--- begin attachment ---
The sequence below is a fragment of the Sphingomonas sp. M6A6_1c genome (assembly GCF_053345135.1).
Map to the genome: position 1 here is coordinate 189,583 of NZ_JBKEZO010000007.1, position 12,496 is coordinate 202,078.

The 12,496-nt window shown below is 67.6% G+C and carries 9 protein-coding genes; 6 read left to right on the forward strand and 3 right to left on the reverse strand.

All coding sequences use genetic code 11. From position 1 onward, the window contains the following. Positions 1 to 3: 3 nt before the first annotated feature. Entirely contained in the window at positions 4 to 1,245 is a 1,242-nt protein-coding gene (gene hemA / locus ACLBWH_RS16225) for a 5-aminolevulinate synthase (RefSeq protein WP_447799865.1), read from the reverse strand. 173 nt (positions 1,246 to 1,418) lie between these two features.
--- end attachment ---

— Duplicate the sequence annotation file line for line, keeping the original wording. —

The sequence below is a fragment of the Sphingomonas sp. M6A6_1c genome (assembly GCF_053345135.1).
Map to the genome: position 1 here is coordinate 189,583 of NZ_JBKEZO010000007.1, position 12,496 is coordinate 202,078.

The 12,496-nt window shown below is 67.6% G+C and carries 9 protein-coding genes; 6 read left to right on the forward strand and 3 right to left on the reverse strand.

All coding sequences use genetic code 11. From position 1 onward, the window contains the following. Positions 1 to 3: 3 nt before the first annotated feature. Entirely contained in the window at positions 4 to 1,245 is a 1,242-nt protein-coding gene (gene hemA / locus ACLBWH_RS16225) for a 5-aminolevulinate synthase (RefSeq protein WP_447799865.1), read from the reverse strand. 173 nt (positions 1,246 to 1,418) lie between these two features.